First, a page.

This essay covers the potential political and social implications of filmic adaptations using Spielberg’s adaptation of Alice Walker’s The Color Purple as a way to interpret it based on its political economy, textual analysis, and audience reception. Besides enjoying a strong popular response at the box office, suggesting powerful resonance with viewers, the film The Color Purple touched on two issues salient in American society: sexism and racism. We explore the relationships among Spielberg’s film as text and the American viewing public.
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Adapting Kenneth Burke’s language, we argue that Spielberg’s film selects certain points and reflects certain elements in that work, but it also deflects our attention from other themes and aspects. While Walker’s story is that of a woman’s empowerment and liberation through her own self?discovery, Spielberg’s adaptation reframes her story through the lens of comforting American mythologies. One might call this, turning the purple into pink. Throughout society and in life, the evidence to support this viewpoint is pervasive.
It is important to analyze the political economy in context with The Color Purple within its system of production and distribution. Inserting texts into the system of culture within which they are made and given out can help elucidate features and effects of the texts that textual analysis alone might miss or downplay. Rather than being antithetical approaches to culture, knowledge of political economy can actually contribute to textual analysis and critique (Kellner 9). Looking at this particular film from the perspective of black women, one can understand that this film was made and directed by a white male and that greatly affects how the story is told. Many harsh matters in the novel were smoothed over or somewhat downplayed in the film. Also, unlike the novel in which it was written to spread a message, the Hollywood film is also used as a moneymaker. In society today, Civil Rights and equality is a colossal subject and problem, in which Blacks are considerably racialized and oppressed. This connects with Celie’s story as her and the women around her are dealing with the problems society has implicated upon them. Placing the plot in context with the world’s issues brings to light the way the story was possibly told wrongly and inadequately, causing different textual analysis and audience reception.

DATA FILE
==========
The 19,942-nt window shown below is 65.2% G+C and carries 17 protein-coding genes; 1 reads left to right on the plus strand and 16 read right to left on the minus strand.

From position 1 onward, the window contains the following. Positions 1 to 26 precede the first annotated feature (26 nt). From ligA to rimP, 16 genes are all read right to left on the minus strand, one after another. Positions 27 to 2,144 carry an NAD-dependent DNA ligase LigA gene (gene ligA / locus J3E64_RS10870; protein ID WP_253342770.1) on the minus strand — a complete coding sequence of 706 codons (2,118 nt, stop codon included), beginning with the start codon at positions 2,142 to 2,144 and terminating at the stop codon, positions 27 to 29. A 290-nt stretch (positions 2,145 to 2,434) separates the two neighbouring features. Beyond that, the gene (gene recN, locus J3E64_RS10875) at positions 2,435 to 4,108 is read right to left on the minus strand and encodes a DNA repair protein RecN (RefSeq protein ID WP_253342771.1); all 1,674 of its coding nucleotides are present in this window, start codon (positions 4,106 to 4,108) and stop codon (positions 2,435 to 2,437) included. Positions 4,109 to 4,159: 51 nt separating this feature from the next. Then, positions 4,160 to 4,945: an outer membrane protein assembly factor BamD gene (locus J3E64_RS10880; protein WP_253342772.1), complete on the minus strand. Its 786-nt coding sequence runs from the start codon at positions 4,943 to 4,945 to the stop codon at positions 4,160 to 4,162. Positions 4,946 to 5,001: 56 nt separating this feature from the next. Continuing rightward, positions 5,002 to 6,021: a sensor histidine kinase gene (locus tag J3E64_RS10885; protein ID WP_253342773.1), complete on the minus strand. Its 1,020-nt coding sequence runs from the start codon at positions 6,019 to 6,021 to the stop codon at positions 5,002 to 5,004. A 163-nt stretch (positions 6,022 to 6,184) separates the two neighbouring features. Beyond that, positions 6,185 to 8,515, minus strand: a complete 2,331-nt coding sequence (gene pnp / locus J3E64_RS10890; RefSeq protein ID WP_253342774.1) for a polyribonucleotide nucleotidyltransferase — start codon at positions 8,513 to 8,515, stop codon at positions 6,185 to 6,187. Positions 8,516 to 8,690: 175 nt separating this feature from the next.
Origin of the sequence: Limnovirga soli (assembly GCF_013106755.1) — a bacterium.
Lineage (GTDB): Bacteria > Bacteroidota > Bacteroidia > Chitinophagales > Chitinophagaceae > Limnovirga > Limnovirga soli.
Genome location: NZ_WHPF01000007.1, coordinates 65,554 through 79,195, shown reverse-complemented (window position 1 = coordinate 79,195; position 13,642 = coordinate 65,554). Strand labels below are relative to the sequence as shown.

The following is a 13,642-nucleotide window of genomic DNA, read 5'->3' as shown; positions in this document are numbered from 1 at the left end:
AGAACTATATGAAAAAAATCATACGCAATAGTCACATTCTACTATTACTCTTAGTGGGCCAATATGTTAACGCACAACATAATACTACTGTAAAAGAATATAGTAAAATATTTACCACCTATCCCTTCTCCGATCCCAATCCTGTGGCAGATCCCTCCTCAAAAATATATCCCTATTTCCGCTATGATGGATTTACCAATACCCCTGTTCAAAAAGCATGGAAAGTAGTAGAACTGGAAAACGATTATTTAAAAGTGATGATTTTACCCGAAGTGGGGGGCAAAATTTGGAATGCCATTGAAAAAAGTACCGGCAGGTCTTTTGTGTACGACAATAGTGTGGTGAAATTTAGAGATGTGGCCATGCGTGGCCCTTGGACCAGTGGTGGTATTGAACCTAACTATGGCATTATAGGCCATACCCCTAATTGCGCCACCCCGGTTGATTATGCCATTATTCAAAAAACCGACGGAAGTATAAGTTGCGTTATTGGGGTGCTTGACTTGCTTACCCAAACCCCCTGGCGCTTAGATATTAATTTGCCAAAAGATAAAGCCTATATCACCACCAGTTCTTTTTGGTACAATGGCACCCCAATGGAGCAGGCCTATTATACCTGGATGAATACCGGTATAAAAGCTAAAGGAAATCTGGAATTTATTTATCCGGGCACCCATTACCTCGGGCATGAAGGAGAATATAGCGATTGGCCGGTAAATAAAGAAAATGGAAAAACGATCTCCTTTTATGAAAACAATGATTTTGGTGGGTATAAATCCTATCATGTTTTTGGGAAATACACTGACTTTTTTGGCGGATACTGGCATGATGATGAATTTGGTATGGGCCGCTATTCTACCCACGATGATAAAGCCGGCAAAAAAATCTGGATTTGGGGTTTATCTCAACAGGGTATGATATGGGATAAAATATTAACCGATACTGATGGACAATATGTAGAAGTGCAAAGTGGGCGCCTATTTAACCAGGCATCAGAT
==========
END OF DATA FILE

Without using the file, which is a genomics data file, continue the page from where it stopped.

Textual analysis can be critically interpreted, approached, and understood as one sees the film from the perspective of a black woman. The Color Purple deals with the gender imbalance transcendence of black women gaining their voice. Womanism is rooted in black and colored women’s experiences of the everyday life and aims to eradicate oppression and to unify all people. Walker gave life to a new way for women to talk about their relationships, social changes, and their struggle against oppression from all sides of society.
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